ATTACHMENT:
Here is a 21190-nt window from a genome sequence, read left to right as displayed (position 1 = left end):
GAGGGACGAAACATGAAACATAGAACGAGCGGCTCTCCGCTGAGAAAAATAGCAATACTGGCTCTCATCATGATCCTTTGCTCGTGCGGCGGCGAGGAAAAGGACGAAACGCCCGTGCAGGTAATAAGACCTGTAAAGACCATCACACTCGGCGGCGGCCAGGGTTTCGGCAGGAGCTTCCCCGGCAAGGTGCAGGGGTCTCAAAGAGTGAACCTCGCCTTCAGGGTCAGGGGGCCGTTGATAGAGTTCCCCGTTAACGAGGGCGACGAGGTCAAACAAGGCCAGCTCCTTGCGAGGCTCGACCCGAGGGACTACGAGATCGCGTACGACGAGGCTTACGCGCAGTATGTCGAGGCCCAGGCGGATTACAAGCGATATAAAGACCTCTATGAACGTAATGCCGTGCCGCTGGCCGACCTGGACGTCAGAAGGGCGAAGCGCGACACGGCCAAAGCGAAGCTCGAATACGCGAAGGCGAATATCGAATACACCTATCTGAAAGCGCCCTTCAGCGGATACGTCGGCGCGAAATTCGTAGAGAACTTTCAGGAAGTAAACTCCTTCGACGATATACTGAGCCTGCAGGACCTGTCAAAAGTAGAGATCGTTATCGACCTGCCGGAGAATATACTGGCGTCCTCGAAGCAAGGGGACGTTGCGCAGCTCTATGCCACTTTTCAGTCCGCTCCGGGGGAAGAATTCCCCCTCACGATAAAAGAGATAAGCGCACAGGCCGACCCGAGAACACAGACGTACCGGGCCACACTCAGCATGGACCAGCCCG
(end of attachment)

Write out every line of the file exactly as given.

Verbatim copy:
Here is a 21190-nt window from a genome sequence, read left to right as displayed (position 1 = left end):
GAGGGACGAAACATGAAACATAGAACGAGCGGCTCTCCGCTGAGAAAAATAGCAATACTGGCTCTCATCATGATCCTTTGCTCGTGCGGCGGCGAGGAAAAGGACGAAACGCCCGTGCAGGTAATAAGACCTGTAAAGACCATCACACTCGGCGGCGGCCAGGGTTTCGGCAGGAGCTTCCCCGGCAAGGTGCAGGGGTCTCAAAGAGTGAACCTCGCCTTCAGGGTCAGGGGGCCGTTGATAGAGTTCCCCGTTAACGAGGGCGACGAGGTCAAACAAGGCCAGCTCCTTGCGAGGCTCGACCCGAGGGACTACGAGATCGCGTACGACGAGGCTTACGCGCAGTATGTCGAGGCCCAGGCGGATTACAAGCGATATAAAGACCTCTATGAACGTAATGCCGTGCCGCTGGCCGACCTGGACGTCAGAAGGGCGAAGCGCGACACGGCCAAAGCGAAGCTCGAATACGCGAAGGCGAATATCGAATACACCTATCTGAAAGCGCCCTTCAGCGGATACGTCGGCGCGAAATTCGTAGAGAACTTTCAGGAAGTAAACTCCTTCGACGATATACTGAGCCTGCAGGACCTGTCAAAAGTAGAGATCGTTATCGACCTGCCGGAGAATATACTGGCGTCCTCGAAGCAAGGGGACGTTGCGCAGCTCTATGCCACTTTTCAGTCCGCTCCGGGGGAAGAATTCCCCCTCACGATAAAAGAGATAAGCGCACAGGCCGACCCGAGAACACAGACGTACCGGGCCACACTCAGCATGGACCAGCCCG